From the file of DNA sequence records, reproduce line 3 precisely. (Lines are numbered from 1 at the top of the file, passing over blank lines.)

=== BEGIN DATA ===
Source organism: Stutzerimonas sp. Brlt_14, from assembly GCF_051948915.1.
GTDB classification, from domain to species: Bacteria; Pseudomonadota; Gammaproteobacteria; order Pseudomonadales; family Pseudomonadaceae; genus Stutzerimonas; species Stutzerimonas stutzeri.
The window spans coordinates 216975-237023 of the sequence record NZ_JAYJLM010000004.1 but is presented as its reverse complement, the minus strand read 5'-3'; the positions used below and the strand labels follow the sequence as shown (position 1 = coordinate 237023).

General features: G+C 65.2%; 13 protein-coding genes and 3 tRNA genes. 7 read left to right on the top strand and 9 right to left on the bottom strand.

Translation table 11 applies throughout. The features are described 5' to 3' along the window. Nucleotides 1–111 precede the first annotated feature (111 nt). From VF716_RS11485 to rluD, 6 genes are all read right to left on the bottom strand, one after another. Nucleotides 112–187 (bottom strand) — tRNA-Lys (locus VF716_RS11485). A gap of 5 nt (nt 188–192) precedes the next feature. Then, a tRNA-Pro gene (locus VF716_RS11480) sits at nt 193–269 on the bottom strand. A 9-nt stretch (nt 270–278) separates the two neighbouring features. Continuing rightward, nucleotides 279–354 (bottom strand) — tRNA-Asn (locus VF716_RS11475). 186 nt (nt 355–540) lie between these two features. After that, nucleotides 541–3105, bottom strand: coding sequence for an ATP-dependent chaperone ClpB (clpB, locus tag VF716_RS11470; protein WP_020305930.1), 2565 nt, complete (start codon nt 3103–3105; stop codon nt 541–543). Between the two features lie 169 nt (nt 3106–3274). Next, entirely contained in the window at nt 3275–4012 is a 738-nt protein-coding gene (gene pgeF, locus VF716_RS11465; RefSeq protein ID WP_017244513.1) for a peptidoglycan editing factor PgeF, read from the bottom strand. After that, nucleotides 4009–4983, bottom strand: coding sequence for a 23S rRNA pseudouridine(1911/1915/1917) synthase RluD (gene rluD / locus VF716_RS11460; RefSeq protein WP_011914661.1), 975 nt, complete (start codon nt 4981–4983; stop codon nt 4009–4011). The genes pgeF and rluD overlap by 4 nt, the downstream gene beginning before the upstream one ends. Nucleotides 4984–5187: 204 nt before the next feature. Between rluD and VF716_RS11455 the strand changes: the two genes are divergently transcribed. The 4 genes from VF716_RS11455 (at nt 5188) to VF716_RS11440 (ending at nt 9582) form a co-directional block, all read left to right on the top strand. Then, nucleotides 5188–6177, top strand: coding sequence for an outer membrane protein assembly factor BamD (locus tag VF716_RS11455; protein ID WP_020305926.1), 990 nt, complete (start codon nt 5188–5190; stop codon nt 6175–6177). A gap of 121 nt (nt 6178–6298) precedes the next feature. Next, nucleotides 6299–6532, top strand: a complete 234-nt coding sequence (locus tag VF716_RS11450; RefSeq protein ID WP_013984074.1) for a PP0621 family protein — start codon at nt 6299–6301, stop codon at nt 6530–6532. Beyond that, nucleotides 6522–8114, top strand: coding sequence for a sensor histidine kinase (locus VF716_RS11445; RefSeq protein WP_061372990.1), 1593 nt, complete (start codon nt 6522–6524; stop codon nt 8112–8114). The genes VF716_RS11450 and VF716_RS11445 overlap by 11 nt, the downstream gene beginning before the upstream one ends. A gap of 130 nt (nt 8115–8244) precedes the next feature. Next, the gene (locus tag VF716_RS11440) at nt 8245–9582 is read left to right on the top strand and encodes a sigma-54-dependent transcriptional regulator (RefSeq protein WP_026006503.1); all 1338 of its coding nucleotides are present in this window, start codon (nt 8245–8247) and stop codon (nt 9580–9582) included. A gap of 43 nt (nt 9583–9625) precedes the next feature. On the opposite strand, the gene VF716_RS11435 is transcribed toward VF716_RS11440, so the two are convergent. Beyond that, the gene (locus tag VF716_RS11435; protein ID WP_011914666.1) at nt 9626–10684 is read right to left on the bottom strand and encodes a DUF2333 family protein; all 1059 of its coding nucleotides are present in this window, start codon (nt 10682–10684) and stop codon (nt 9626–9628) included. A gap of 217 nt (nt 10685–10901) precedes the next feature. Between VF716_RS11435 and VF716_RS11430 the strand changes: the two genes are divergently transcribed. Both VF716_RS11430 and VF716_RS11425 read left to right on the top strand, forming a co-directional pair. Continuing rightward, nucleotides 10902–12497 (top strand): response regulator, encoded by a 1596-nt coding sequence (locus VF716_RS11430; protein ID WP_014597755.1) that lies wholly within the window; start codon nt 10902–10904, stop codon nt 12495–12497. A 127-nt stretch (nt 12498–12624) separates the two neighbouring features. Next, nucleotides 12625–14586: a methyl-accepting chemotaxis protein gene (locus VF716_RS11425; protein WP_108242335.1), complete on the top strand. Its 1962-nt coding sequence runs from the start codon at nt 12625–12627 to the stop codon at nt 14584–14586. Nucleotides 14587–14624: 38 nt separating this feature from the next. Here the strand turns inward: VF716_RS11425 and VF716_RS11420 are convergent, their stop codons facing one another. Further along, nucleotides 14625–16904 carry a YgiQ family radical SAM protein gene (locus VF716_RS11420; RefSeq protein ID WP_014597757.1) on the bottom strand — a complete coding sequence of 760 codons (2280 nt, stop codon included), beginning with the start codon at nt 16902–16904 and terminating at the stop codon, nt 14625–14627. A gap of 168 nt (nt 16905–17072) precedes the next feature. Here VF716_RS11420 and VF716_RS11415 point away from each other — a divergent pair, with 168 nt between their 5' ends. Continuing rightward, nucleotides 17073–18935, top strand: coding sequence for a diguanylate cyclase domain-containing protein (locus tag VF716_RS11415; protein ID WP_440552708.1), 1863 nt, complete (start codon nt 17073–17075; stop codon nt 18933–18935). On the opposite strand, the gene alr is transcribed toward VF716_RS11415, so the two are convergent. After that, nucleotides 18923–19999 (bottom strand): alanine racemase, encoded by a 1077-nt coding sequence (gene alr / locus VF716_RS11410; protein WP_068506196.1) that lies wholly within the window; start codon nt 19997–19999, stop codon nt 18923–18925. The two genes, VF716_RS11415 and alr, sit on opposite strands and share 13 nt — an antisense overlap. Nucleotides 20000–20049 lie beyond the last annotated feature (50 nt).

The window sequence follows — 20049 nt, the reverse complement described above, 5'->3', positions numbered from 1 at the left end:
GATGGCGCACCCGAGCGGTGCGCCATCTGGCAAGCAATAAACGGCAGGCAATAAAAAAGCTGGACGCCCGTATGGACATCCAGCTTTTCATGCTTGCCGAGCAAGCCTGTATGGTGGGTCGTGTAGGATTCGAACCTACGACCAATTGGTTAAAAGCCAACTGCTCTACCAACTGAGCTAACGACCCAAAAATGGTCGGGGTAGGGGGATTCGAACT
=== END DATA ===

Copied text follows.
The window spans coordinates 216975-237023 of the sequence record NZ_JAYJLM010000004.1 but is presented as its reverse complement, the minus strand read 5'-3'; the positions used below and the strand labels follow the sequence as shown (position 1 = coordinate 237023).